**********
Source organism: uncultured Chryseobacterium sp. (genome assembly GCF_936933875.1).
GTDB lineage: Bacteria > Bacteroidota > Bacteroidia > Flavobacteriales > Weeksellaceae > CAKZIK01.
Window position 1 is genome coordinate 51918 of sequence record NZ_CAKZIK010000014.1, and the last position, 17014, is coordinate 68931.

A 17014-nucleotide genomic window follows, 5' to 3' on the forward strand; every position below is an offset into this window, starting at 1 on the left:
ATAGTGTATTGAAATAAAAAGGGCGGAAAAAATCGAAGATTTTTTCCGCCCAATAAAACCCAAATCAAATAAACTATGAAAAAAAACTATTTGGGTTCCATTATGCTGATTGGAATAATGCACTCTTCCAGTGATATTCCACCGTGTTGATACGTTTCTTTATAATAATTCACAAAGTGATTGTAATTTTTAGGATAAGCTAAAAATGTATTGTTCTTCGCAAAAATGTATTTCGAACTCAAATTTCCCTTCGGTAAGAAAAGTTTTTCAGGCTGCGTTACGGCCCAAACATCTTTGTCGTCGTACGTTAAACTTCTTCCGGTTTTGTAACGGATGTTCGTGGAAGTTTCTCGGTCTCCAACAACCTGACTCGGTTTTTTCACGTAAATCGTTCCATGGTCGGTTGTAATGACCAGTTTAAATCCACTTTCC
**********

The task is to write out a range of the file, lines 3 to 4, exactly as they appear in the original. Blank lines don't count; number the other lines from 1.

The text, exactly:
Window position 1 is genome coordinate 51918 of sequence record NZ_CAKZIK010000014.1, and the last position, 17014, is coordinate 68931.

A 17014-nucleotide genomic window follows, 5' to 3' on the forward strand; every position below is an offset into this window, starting at 1 on the left: